Sunday, September 21, 2014

Learning the art of discipline

      Over the years I have worked with many children.  I grew up babysitting a lot as a teenager and then after graduating from high school I got my associates degree in Early Childhood Education, then going on to work in several class rooms as well as nanny 15 children full time over the course of four years, and in three countries.  I have become well accustomed to the art of setting boundries for children in many different ways and circumstances and have become rather adept at disciplining children, however there are always situations that make you feel as though you know nothing at all about the subject.
       If you go into a bookstore you will find tons of books on disciplining children.  Unfortunately many give opposing information, making it very confusing to know what to do. For this reason I steer clear of these books almost entirely (though if you're going to read a parenting book then I would highly recommend "Loving your kids on purpose" by Danny Silk. He gets to the heart of the matter, restoring and keeping the connection between ourselves and our children, in the same way that we ourselves must do this with our heavenly Father to be whole and healthy.) He also reinforces many of the methods I had already been putting into practice, while giving some new and helpful tools as well. 
     For myself, through all this experience I have discovered the power of consistency, doing what you say and saying what you'll do.  I also have found it extremely useful to try whenever possible to make consequences relevant to the offense. For example, Sally stuck her gum in the carpet, and as a result Sally gets to clean the gum out of the carpet (using an ice cube of course - never too young to teach these tricks of the trade).  No matter how many children I work with however, I never seem to stop being stumped from time to time as to what to do in certain situations.   My oldest daughter, Mikaiah is three years old and has developed this horrible habit of destroying books.  Not all the time, but every now and then when she is bored or frustrated she would rip them up.  I had tried hiding books (this usually happens during nap or bed time) but our house was too small and I ran out of room.  I tried guilt trips (yes, it's true) "Oh Nooo!  Look at our book!  We can't read it anymore, isn't that soooo sad?!?"  But nothing seemed to work.  Finally this last time it happened I waited all day to come up with a consequence, trying to come up with a solution that would actually work.  Finally I told her that she would have to buy a new book with her own money from her piggy bank.  Since she didn't have any money in it at the moment, I told her she would have to earn it.  Every time she helps me with a not already required chore she earns $.50.  This has been one of the slowest, most drawn out (almost painful) consequences I have ever given.  The reason for that is that since Mikaiah is just learning to help me it takes much longer with her help than without it.  However, I know that this is two fold. Not only will she (hopefully) think twice before tearing up another book, she is also learning how to do many of our daily chores. (Washing dishes, switching over laundry, folding clothes, baking, sweeping, raking, etc.) It has been two weeks and she is halfway there, but I do believe it will be worth it in the end.  I even heard her telling her friend Elowen the other day as she was putting clothes in the dryer in a very matter of fact voice "I'm putting clothes in here to earn money because I ripped Molly Lou Melon."  Yup, it's true and at least she remembers why she was doing it!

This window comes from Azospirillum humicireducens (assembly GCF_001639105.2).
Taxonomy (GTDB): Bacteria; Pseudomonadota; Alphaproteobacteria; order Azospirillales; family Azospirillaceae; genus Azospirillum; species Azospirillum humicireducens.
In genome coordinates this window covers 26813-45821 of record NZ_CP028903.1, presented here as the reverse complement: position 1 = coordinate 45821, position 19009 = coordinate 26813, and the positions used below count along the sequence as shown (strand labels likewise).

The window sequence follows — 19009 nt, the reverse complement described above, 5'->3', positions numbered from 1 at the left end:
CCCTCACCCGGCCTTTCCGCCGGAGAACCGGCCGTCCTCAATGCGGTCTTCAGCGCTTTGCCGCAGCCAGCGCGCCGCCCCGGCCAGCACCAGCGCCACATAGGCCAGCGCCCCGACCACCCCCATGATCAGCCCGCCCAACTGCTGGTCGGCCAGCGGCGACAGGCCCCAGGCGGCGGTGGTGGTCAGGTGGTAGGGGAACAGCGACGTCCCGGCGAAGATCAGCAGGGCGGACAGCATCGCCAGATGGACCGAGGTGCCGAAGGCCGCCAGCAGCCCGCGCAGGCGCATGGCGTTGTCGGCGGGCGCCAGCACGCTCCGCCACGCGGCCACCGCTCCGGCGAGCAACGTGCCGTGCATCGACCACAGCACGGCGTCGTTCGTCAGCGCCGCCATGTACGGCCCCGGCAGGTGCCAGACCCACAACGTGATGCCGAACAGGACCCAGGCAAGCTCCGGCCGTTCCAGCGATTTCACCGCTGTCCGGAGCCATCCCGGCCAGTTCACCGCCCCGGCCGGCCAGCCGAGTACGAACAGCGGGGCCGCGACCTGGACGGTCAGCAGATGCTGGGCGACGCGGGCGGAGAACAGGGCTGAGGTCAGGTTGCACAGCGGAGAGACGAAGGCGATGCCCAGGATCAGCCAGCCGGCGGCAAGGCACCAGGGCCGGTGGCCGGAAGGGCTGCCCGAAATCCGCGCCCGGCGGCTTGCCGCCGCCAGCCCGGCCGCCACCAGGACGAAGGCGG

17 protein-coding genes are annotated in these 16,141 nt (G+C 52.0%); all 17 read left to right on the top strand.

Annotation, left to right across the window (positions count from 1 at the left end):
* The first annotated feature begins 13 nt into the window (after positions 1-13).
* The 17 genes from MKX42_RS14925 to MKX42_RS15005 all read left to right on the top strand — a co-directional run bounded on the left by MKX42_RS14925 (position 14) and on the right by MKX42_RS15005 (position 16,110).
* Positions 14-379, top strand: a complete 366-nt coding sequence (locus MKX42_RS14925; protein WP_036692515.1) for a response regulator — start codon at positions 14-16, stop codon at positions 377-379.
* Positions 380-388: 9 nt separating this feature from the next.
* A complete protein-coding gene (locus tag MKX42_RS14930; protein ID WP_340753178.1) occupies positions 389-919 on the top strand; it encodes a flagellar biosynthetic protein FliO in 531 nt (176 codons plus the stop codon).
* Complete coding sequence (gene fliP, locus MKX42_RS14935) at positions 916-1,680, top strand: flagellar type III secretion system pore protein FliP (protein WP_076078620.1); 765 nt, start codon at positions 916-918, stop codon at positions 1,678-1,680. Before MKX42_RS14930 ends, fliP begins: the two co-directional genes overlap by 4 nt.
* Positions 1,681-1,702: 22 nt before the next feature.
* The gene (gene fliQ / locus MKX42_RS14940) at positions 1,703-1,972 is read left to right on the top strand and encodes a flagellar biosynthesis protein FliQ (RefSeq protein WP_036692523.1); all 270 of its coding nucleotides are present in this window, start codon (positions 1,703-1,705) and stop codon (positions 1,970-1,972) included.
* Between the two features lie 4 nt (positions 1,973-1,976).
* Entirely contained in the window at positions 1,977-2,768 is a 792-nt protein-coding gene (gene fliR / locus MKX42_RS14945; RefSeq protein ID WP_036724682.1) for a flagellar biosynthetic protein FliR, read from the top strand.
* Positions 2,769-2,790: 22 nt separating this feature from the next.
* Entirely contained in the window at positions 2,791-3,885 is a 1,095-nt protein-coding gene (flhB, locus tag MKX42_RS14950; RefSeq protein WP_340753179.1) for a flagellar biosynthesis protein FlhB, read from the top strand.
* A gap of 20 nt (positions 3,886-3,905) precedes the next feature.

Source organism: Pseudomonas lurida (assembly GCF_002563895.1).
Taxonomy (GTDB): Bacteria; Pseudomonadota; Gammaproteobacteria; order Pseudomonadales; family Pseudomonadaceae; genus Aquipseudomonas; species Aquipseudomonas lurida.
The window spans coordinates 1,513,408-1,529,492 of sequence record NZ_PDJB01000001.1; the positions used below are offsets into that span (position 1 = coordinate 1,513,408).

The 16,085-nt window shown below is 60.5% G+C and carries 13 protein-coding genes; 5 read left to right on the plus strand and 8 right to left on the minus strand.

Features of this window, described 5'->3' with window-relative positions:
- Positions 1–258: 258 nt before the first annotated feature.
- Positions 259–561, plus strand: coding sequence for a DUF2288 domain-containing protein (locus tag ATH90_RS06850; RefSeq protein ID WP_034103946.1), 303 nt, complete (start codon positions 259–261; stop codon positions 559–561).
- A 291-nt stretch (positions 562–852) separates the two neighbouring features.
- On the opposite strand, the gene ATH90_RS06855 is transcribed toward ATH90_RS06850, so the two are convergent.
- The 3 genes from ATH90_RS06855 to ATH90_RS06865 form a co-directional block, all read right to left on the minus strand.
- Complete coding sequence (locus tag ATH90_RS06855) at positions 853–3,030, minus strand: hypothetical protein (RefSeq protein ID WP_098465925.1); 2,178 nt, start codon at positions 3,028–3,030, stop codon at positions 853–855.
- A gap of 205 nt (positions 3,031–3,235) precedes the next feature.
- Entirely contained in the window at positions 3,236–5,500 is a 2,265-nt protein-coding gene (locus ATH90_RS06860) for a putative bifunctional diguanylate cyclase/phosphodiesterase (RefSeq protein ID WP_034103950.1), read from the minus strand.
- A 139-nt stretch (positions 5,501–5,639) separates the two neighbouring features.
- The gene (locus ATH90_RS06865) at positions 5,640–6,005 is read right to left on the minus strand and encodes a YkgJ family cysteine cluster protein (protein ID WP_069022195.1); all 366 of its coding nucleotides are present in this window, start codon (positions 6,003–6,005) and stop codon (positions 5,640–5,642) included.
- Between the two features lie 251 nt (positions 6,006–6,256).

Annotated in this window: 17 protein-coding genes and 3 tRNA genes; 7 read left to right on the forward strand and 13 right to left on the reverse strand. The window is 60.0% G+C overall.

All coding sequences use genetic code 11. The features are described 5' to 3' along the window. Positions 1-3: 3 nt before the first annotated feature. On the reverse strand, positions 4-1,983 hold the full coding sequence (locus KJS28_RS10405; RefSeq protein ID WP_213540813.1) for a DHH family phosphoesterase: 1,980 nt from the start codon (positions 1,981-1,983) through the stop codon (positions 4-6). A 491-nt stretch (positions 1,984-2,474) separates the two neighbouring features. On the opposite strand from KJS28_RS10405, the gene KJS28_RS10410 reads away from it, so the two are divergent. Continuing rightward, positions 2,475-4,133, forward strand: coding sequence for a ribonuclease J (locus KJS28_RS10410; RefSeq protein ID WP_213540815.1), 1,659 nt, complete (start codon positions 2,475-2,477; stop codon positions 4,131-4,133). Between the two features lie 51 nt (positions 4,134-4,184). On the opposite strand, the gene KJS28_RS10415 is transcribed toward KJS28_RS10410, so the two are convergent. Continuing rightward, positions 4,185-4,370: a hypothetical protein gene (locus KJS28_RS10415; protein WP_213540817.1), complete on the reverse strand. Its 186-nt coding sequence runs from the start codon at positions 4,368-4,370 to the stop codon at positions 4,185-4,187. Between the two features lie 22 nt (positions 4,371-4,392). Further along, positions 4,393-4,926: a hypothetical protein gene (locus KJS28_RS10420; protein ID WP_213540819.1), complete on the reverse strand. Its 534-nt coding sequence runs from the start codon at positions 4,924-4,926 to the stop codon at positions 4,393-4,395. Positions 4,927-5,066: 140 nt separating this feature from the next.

I have learned (and continue to learn) that there are no short cuts in raising our children right.  Usually short cuts create months and even years of struggles.  I know I am still young and have so much to learn in this area and in all the areas of mothering and life in general, but I am grateful for the wonderful women around me from whom I can glean lots of wisdom.   I make mistakes all the time, but there is grace for me and for that I am so thankful.  It reminds me to have grace for my children as well.
     We all have our good days and our bad, but occasionally I will see something start to click and be encouraged, or have someone come up to me in the post office or the store and tell me what a good job I'm doing (many times when I don't feel that way at all!)  What a powerful impact we can have on not only our own children, but on the mothers and fathers all around us.  How wonderful to be able to change someone's day simply be giving a few encouraging words to a stranger.  As odd or uncomfortable as it may feel I want to challenge you the next time you see a parent staying strong with a pouting child or following through with something they told their child, to make a quick comment or gesture letting them know they're on the right path.  At the worst it will be ignored, and at the best it will encourage them to continue in making these difficult decisions and give their children the boundries they need.  I know I have appreciated these gestures in the past more than I can say.  It is so nice to know you're not alone and that you're doing the right thing (at least in one person's eyes.)

1 comment:

Hiker said...

You are so right about consistency - being consistent with the boundries you set and the consequences (when needed) are not easy tasks - but the long term rewards for both you and your children are great. You couple this with a consistent love; Mikaiah and Sequoia are fortunate to have have parents who love them this much.
You are a great mom!